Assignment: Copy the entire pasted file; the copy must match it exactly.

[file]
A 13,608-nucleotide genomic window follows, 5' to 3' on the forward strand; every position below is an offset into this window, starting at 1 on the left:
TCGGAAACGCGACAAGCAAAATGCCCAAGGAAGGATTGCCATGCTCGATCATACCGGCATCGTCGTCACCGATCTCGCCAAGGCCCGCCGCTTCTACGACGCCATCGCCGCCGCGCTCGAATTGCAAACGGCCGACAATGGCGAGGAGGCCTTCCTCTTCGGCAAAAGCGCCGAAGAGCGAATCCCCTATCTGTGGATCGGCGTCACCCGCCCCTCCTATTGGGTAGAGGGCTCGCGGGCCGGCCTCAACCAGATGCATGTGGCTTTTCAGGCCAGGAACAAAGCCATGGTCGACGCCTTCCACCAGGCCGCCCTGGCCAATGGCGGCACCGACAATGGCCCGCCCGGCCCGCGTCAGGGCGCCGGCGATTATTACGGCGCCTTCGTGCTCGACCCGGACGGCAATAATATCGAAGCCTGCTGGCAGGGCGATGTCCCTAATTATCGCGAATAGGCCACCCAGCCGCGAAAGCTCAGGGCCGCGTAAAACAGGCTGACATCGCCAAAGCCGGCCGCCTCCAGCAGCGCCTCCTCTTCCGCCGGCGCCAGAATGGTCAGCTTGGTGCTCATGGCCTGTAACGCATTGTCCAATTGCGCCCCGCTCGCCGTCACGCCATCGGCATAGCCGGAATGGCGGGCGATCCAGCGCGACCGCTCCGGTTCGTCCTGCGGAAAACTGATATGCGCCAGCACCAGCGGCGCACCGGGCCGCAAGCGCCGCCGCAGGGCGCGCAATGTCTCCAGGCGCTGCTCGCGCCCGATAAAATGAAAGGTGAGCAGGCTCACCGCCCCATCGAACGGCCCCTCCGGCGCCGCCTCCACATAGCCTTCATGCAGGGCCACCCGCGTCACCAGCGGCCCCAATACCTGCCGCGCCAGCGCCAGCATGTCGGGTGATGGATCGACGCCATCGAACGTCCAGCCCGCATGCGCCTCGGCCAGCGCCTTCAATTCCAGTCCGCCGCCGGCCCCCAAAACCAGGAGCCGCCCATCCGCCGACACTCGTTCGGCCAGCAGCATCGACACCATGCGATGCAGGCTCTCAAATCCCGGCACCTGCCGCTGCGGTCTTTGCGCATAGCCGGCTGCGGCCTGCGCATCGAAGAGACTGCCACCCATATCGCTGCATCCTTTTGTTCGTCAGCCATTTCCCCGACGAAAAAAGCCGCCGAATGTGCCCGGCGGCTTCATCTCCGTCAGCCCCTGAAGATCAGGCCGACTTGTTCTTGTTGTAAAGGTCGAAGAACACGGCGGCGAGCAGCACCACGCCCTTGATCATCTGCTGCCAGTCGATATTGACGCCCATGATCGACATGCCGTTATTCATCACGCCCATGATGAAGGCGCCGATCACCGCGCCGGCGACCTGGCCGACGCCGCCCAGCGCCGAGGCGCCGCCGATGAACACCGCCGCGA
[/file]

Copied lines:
A 13,608-nucleotide genomic window follows, 5' to 3' on the forward strand; every position below is an offset into this window, starting at 1 on the left:
TCGGAAACGCGACAAGCAAAATGCCCAAGGAAGGATTGCCATGCTCGATCATACCGGCATCGTCGTCACCGATCTCGCCAAGGCCCGCCGCTTCTACGACGCCATCGCCGCCGCGCTCGAATTGCAAACGGCCGACAATGGCGAGGAGGCCTTCCTCTTCGGCAAAAGCGCCGAAGAGCGAATCCCCTATCTGTGGATCGGCGTCACCCGCCCCTCCTATTGGGTAGAGGGCTCGCGGGCCGGCCTCAACCAGATGCATGTGGCTTTTCAGGCCAGGAACAAAGCCATGGTCGACGCCTTCCACCAGGCCGCCCTGGCCAATGGCGGCACCGACAATGGCCCGCCCGGCCCGCGTCAGGGCGCCGGCGATTATTACGGCGCCTTCGTGCTCGACCCGGACGGCAATAATATCGAAGCCTGCTGGCAGGGCGATGTCCCTAATTATCGCGAATAGGCCACCCAGCCGCGAAAGCTCAGGGCCGCGTAAAACAGGCTGACATCGCCAAAGCCGGCCGCCTCCAGCAGCGCCTCCTCTTCCGCCGGCGCCAGAATGGTCAGCTTGGTGCTCATGGCCTGTAACGCATTGTCCAATTGCGCCCCGCTCGCCGTCACGCCATCGGCATAGCCGGAATGGCGGGCGATCCAGCGCGACCGCTCCGGTTCGTCCTGCGGAAAACTGATATGCGCCAGCACCAGCGGCGCACCGGGCCGCAAGCGCCGCCGCAGGGCGCGCAATGTCTCCAGGCGCTGCTCGCGCCCGATAAAATGAAAGGTGAGCAGGCTCACCGCCCCATCGAACGGCCCCTCCGGCGCCGCCTCCACATAGCCTTCATGCAGGGCCACCCGCGTCACCAGCGGCCCCAATACCTGCCGCGCCAGCGCCAGCATGTCGGGTGATGGATCGACGCCATCGAACGTCCAGCCCGCATGCGCCTCGGCCAGCGCCTTCAATTCCAGTCCGCCGCCGGCCCCCAAAACCAGGAGCCGCCCATCCGCCGACACTCGTTCGGCCAGCAGCATCGACACCATGCGATGCAGGCTCTCAAATCCCGGCACCTGCCGCTGCGGTCTTTGCGCATAGCCGGCTGCGGCCTGCGCATCGAAGAGACTGCCACCCATATCGCTGCATCCTTTTGTTCGTCAGCCATTTCCCCGACGAAAAAAGCCGCCGAATGTGCCCGGCGGCTTCATCTCCGTCAGCCCCTGAAGATCAGGCCGACTTGTTCTTGTTGTAAAGGTCGAAGAACACGGCGGCGAGCAGCACCACGCCCTTGATCATCTGCTGCCAGTCGATATTGACGCCCATGATCGACATGCCGTTATTCATCACGCCCATGATGAAGGCGCCGATCACCGCGCCGGCGACCTGGCCGACGCCGCCCAGCGCCGAGGCGCCGCCGATGAACACCGCCGCGA